Episode 235: Glenn Morrow

8Oct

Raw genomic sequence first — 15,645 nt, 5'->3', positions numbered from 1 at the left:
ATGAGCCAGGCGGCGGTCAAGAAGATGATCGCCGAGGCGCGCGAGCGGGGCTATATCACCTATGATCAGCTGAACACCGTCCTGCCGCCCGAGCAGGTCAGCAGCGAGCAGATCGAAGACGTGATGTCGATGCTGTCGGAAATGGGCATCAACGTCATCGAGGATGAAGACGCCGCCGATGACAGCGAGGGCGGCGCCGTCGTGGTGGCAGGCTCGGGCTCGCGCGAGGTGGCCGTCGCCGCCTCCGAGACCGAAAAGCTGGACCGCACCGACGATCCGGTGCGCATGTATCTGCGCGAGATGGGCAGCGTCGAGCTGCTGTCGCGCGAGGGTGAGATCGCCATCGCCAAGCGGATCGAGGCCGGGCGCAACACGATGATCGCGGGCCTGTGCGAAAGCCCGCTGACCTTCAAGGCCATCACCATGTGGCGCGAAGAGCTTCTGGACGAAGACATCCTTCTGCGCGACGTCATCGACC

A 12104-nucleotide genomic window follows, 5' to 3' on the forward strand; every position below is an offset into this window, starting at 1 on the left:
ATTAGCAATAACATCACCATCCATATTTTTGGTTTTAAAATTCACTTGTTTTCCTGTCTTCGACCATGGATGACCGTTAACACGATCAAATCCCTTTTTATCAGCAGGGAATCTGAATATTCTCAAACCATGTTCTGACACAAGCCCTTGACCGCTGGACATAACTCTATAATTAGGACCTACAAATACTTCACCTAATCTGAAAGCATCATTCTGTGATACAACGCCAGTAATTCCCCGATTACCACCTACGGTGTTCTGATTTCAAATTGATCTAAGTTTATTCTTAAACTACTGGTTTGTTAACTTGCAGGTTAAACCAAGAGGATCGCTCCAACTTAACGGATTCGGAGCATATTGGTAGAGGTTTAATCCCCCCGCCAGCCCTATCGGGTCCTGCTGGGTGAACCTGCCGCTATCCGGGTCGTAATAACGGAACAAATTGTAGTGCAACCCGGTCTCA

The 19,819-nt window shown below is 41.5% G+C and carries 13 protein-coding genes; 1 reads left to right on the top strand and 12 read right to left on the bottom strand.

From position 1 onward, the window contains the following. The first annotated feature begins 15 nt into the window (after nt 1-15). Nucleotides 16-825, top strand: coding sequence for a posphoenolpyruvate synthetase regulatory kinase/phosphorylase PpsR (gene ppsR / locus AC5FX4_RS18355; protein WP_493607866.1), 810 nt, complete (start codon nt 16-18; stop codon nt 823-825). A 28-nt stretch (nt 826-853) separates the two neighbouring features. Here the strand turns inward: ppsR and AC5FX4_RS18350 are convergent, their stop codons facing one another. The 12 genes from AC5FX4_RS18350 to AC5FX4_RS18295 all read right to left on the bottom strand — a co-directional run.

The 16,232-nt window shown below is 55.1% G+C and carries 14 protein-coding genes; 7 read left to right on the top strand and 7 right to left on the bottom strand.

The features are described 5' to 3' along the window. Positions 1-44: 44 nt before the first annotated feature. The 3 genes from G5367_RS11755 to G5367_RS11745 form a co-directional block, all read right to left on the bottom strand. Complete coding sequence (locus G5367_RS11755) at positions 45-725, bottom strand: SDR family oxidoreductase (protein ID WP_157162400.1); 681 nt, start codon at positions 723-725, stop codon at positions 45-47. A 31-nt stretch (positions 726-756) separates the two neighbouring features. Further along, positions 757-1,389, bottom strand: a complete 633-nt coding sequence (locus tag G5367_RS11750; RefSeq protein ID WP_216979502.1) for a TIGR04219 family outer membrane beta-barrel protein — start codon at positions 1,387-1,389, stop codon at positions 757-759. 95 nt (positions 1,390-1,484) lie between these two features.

In the 80s, Glenn Morrow was at the forefront of Hoboken’s burgeoning college rock scene. The musician moved to Jersey while attending NYU and watched as Frank Sinatra’s hometown blossomed into a burgeoning indie rock scene, thanks in no small part to his own pioneering groups, The Individuals and ‘a,’ the latter of which would blossom into power pop darlings, the Bongos. After a few flirtations with major label success, Morrow eventually bowed out from performing, and moved to the other side of the desk, joining forces with Bar/None records. His first task found the label signing Brooklyn upstarts, They Might Be Giants — a fairly auspicious start that eventually led him to rise through the ranks to label owner. This summer, Morrow made a surprise return to recording — his first in 28 years. Glenn Morrow’s Cry For Help is a tight and compelling rock record that shows none of the rust one would expect from a musician who’s spent the better part three decades on the sidelines. Ahead of a show at the Bowery Electric in Manhattan, Morrow and bassist Mike Rosenberg sat down to discuss their return to recording and the embrace of “post-dad rock.”

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